In each edition of the User Group magazine I will be looking in depth at streams, as they form a fundamental part of the usability of C++. In this article I present an overview of screen and memory streams. In the second article I will present an overview of file streams. Subsequent articles will examine streams in far greater detail.
C++, like its ancestor C, has no inherent I/O facilities, and like C relies on standard libraries for its I/O. In addition to the C functions printf and scanf, C++ has two object-based streams namely cout and cin.
C & C++ streams are nearly but not quite the same. C streams are buffered I/O streams that are accessed via function calls, whereas C++ streams are objects that interface to buffered I/O streams. A C stream is not extensible, you cannot add your own '%' formatting codes. The hierarchy of classes that form the C++ streams are extensible by the programmer.
A user can, when defining an object, define how a stream will output or input the information from or into the object. This is a big aid to standardizing the I/O of objects within a suite of programs.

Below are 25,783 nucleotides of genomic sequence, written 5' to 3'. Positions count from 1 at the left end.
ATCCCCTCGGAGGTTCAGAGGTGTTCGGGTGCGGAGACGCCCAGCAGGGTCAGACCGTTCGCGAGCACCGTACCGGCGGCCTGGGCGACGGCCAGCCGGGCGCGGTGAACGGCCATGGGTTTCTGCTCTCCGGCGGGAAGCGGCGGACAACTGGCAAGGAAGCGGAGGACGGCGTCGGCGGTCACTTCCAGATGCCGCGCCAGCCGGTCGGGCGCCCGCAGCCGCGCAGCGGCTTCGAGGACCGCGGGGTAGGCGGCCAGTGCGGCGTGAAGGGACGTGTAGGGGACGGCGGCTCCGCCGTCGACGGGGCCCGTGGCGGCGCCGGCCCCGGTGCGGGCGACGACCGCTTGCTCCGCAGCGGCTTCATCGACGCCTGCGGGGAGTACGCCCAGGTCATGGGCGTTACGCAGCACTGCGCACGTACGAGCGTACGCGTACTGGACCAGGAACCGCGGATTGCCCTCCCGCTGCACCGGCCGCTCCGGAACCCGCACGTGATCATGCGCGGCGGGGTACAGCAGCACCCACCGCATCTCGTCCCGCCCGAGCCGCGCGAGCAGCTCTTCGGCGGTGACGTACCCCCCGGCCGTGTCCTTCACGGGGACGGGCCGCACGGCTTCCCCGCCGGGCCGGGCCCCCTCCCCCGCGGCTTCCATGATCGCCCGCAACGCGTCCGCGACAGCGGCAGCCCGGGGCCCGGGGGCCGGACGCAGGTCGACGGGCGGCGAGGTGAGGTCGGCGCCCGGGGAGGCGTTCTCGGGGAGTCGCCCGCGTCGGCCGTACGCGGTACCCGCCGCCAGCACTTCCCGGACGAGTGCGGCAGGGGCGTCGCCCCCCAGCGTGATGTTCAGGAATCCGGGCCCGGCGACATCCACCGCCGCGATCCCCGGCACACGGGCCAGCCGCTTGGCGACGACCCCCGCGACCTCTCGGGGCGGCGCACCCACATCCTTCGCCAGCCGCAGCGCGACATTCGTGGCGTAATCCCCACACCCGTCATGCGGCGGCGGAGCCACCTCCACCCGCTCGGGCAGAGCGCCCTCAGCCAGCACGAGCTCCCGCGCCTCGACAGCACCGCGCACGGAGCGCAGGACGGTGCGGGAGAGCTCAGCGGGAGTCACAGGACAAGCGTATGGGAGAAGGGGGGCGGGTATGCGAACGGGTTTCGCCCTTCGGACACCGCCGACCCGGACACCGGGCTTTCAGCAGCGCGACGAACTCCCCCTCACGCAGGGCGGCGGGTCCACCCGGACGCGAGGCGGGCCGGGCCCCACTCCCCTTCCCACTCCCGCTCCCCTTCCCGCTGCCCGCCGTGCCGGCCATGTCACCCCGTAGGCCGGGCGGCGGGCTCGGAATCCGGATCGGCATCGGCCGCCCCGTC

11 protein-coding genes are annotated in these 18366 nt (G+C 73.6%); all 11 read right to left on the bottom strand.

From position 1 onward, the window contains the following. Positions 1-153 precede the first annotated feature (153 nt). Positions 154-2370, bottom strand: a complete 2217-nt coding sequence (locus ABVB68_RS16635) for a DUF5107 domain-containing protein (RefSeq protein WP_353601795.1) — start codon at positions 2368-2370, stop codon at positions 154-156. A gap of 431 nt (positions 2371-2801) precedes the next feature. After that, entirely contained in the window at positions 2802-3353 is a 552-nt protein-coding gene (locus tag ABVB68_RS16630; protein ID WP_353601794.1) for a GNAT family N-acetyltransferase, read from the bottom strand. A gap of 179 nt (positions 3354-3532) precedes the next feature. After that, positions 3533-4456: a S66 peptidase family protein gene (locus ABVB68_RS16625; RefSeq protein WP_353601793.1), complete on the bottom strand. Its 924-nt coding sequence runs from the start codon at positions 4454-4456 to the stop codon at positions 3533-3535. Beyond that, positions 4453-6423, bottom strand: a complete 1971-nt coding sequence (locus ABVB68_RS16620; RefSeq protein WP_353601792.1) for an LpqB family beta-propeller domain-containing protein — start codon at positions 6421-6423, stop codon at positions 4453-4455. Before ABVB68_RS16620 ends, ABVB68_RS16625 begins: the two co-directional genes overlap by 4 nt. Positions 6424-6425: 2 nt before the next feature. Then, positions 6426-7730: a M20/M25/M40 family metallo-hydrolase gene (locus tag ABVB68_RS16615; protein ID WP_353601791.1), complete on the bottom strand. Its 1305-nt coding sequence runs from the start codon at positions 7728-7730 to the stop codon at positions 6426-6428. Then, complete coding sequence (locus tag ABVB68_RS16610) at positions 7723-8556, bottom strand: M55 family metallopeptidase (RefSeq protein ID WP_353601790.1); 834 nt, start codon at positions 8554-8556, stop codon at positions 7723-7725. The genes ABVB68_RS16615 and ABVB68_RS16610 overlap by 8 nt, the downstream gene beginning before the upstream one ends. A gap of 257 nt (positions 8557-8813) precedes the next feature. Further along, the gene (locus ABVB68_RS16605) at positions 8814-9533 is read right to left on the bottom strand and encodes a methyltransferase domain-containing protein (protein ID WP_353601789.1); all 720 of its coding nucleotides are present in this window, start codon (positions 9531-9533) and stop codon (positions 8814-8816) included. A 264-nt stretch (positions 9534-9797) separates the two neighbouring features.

The C++ stream that outputs information to the screen is called cout (Console OUTput). This object uses a multiply-overloaded left-bit-shift operator ( << ) to feed information to the screen. The left-bit-shift operator in the context of streams is known as the inserter operator because it inserts information into the stream.
cout << "This is a simple string" ;
The standard C string codes such as \n can still be used, however, it is preferred to use 'endl' (endline) to force end of line (equivalent of \n & flush).
cout << "This is line 1" << endl << "This is line 2 with a value of " << myvalue << endl ;
Notice that the variable myvalue does not need any of the usual '%' formatting codes used by C. This is achieved by the multiple overloading of the inserter operator for each of the fundamental data types, i.e. one each for ints, longs, floats, chars and char* types. The programmer can extend the overloading of the inserter operator to control the formatted output of their own objects.